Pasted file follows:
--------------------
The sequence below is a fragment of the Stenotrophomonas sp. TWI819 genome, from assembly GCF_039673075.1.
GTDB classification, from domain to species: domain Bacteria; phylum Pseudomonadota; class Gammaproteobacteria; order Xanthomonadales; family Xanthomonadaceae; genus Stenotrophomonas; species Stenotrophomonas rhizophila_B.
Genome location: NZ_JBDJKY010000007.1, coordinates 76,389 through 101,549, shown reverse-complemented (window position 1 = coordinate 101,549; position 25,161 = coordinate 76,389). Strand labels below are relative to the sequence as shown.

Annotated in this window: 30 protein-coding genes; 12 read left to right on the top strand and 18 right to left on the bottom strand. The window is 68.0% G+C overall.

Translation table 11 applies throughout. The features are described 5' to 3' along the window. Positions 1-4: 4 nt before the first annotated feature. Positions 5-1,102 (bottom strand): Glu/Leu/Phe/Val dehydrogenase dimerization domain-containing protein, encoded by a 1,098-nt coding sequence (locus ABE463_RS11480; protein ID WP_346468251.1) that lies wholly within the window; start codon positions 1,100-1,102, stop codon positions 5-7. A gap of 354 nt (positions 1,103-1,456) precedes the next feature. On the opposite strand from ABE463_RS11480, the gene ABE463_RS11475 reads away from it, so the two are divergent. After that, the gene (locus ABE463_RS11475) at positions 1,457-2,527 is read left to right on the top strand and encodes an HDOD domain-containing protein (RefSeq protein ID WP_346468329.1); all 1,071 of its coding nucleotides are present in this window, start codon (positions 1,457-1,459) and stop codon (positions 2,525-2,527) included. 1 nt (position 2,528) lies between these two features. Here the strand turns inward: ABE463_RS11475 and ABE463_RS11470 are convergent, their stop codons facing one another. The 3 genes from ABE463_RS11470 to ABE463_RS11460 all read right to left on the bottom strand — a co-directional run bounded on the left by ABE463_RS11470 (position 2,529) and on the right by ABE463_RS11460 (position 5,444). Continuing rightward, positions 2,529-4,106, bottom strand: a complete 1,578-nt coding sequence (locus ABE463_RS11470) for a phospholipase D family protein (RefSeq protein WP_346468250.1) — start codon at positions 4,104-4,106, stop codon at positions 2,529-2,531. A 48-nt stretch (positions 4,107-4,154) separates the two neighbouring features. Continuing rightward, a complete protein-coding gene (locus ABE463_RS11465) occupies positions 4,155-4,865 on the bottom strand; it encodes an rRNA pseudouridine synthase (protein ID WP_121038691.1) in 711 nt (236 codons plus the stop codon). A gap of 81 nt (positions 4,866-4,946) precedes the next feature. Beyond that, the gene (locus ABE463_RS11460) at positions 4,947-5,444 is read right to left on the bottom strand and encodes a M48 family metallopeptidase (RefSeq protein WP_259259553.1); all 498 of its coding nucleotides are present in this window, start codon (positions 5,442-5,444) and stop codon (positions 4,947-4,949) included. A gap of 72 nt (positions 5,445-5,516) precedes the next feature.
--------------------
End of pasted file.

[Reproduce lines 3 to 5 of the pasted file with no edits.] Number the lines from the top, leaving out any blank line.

Genome location: NZ_JBDJKY010000007.1, coordinates 76,389 through 101,549, shown reverse-complemented (window position 1 = coordinate 101,549; position 25,161 = coordinate 76,389). Strand labels below are relative to the sequence as shown.

Annotated in this window: 30 protein-coding genes; 12 read left to right on the top strand and 18 right to left on the bottom strand. The window is 68.0% G+C overall.

Translation table 11 applies throughout. The features are described 5' to 3' along the window. Positions 1-4: 4 nt before the first annotated feature. Positions 5-1,102 (bottom strand): Glu/Leu/Phe/Val dehydrogenase dimerization domain-containing protein, encoded by a 1,098-nt coding sequence (locus ABE463_RS11480; protein ID WP_346468251.1) that lies wholly within the window; start codon positions 1,100-1,102, stop codon positions 5-7. A gap of 354 nt (positions 1,103-1,456) precedes the next feature. On the opposite strand from ABE463_RS11480, the gene ABE463_RS11475 reads away from it, so the two are divergent. After that, the gene (locus ABE463_RS11475) at positions 1,457-2,527 is read left to right on the top strand and encodes an HDOD domain-containing protein (RefSeq protein ID WP_346468329.1); all 1,071 of its coding nucleotides are present in this window, start codon (positions 1,457-1,459) and stop codon (positions 2,525-2,527) included. 1 nt (position 2,528) lies between these two features. Here the strand turns inward: ABE463_RS11475 and ABE463_RS11470 are convergent, their stop codons facing one another. The 3 genes from ABE463_RS11470 to ABE463_RS11460 all read right to left on the bottom strand — a co-directional run bounded on the left by ABE463_RS11470 (position 2,529) and on the right by ABE463_RS11460 (position 5,444). Continuing rightward, positions 2,529-4,106, bottom strand: a complete 1,578-nt coding sequence (locus ABE463_RS11470) for a phospholipase D family protein (RefSeq protein WP_346468250.1) — start codon at positions 4,104-4,106, stop codon at positions 2,529-2,531. A 48-nt stretch (positions 4,107-4,154) separates the two neighbouring features. Continuing rightward, a complete protein-coding gene (locus ABE463_RS11465) occupies positions 4,155-4,865 on the bottom strand; it encodes an rRNA pseudouridine synthase (protein ID WP_121038691.1) in 711 nt (236 codons plus the stop codon). A gap of 81 nt (positions 4,866-4,946) precedes the next feature. Beyond that, the gene (locus ABE463_RS11460) at positions 4,947-5,444 is read right to left on the bottom strand and encodes a M48 family metallopeptidase (RefSeq protein WP_259259553.1); all 498 of its coding nucleotides are present in this window, start codon (positions 5,442-5,444) and stop codon (positions 4,947-4,949) included. A gap of 72 nt (positions 5,445-5,516) precedes the next feature.